Lily Allen – Who’d have known

It’s 5 2 o’clock in the morning… This pain is getting boring… I should be bed soon… but I’m not sneaking to my bedroom… so I thought I would just wait here… while I wipe up my tears…

Alright. You’ve called my bluff. That is not the words to Lilly Allen’s first verse.

It is how I feel. There is a symptom – a serious one –  that doctors don’t inform their patients about when they receive an invisible illness diagnosis. Isolation.

Thanks for the Internet, and all the glorious blogs, chat room, forums, and Facebook and Twitter, we don’t have to feel alone all the time. But when we are in pain, it is easy to hide back into our turtle shell. No one can tell us how the pain should feel, or even if pain indeed exists. Under our shells, we can quietly deal with our pain.

Doing so, though, makes the isolation deeper. That’s never a good thing.

Right now, I feel a cloud of isolation and desolation hovering over me. The ominous presence mocking the parts of me that want to be happy. That want to enjoy life as other people do who are pain-free.

Right now I want to sleep. I can’t.

Right now I want to be in dream land. I’m not. 😦

At least there is YouTube and endless of “get your butt in a better mood, girl” music. It’s not working very well right now, though.


5 responses to “Lily Allen – Who’d have known

  1. Endochick,

    Sadly, isolation is a common feeling for many people with chronic pain (not to mention people experiencing insomnia!)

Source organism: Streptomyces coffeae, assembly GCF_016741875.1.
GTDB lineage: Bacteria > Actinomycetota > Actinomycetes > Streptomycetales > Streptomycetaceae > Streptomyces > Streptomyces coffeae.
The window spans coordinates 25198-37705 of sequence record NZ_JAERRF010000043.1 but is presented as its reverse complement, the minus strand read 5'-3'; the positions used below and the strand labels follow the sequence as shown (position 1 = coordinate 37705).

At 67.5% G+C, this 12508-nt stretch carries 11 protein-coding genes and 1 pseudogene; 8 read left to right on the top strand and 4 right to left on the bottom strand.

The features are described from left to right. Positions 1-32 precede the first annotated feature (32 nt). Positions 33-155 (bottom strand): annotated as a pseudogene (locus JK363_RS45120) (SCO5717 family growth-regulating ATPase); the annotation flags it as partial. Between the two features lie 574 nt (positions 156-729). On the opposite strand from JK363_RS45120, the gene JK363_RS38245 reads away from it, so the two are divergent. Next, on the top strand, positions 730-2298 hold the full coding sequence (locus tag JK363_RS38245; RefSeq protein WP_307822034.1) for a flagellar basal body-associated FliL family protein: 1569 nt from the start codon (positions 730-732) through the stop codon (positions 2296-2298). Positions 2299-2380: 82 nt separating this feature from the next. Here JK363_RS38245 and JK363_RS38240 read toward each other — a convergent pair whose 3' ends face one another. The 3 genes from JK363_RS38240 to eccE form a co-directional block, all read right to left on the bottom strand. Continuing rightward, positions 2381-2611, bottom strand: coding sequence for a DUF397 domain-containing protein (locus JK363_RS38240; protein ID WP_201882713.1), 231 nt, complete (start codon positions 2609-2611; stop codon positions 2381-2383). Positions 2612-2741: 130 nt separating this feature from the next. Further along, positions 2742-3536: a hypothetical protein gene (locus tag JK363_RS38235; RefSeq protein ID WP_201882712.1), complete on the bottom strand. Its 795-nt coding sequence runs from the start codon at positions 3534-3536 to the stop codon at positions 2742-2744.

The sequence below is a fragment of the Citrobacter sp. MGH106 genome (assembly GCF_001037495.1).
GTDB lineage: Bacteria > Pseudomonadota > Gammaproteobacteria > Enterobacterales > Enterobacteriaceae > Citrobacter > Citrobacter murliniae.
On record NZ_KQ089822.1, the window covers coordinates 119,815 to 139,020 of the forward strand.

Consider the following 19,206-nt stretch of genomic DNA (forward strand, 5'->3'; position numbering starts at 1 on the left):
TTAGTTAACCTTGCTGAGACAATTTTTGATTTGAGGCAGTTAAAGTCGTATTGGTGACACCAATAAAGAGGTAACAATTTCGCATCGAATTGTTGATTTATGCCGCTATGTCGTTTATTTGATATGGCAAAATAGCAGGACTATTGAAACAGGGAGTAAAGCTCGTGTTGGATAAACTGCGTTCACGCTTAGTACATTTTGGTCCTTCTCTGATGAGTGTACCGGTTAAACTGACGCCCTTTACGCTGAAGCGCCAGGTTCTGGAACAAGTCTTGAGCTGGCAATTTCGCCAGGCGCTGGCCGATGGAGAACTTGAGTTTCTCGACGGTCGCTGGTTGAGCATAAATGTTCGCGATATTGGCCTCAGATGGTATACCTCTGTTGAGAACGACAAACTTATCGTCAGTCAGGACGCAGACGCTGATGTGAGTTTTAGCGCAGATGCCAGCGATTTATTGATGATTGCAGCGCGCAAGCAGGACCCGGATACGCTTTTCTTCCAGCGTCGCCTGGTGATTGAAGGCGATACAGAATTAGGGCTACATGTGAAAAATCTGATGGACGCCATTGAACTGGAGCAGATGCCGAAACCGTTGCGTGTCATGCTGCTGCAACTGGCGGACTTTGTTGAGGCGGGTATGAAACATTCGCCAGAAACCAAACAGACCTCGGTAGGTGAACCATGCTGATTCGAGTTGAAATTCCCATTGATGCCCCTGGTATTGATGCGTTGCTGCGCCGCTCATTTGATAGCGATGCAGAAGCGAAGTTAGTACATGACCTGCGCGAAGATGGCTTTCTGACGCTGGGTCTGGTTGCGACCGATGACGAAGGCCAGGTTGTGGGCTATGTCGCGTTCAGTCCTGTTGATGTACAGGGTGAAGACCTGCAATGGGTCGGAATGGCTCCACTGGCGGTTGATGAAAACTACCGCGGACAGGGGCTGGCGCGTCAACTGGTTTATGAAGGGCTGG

Just know that you always know how to track me down! 😉


  2. It is strangely coincideicidal that you mentioned lily allen in your blog. I had heard of her many times but never her music itself. I downloade two of her songs about forty eight hours ago. I have being following your blog since at least a yr ago maybe yr and a half. I have stage four endo. My periods a few days late but this morning worst cramps ever. No blood yet only pain. Your words really ring true to me today as always. I was diagnosed with ovarian cyst first about six yrs back. Then i had a lap followed by pelviscopry. Then they said most likely we would never have kids. I found out on halloween i was pregnant only to miscarry twelve days later. I had one period sine then now this month i am late but in pain. Endo sucks. But endochick you are a hero. To the cause of silent suffering women everywhere.

  3. I just happen to stumble upon your blog as I lie in bed crying and vomiting from the pain. I have stage 4 endometriosis with adhesions that have reached my bladder and bowel. I was diagnosed at age 20 and had my first surgical procedure at 21, and my second at 28. Now, after 15 years of suffering, 1 ectopic pregnancy, and 5 miscarriages, I wonder if it worth it. I am currently in the hunt for a specialist due to my regular doctor saying that she doesn’t think she can help & she’s not going to. Any tips on how to find a good doctor? The one’s that I have been to want to focus on the infertility. I just want to feel better first…then I can think about children. Thank you for making me feel not so isolated!

    • Danielle –

      Unfortunately, I can’t offer any doctors. This depends on your location. I would suggest you contact Gyno offices in your area and ask if they have experience with endometriosis, how much, and what approaches they take. Then I would try doctors until you find one you are comfortable with. Also, try Googling “endometriosis Gynocologist [insert your area]”.

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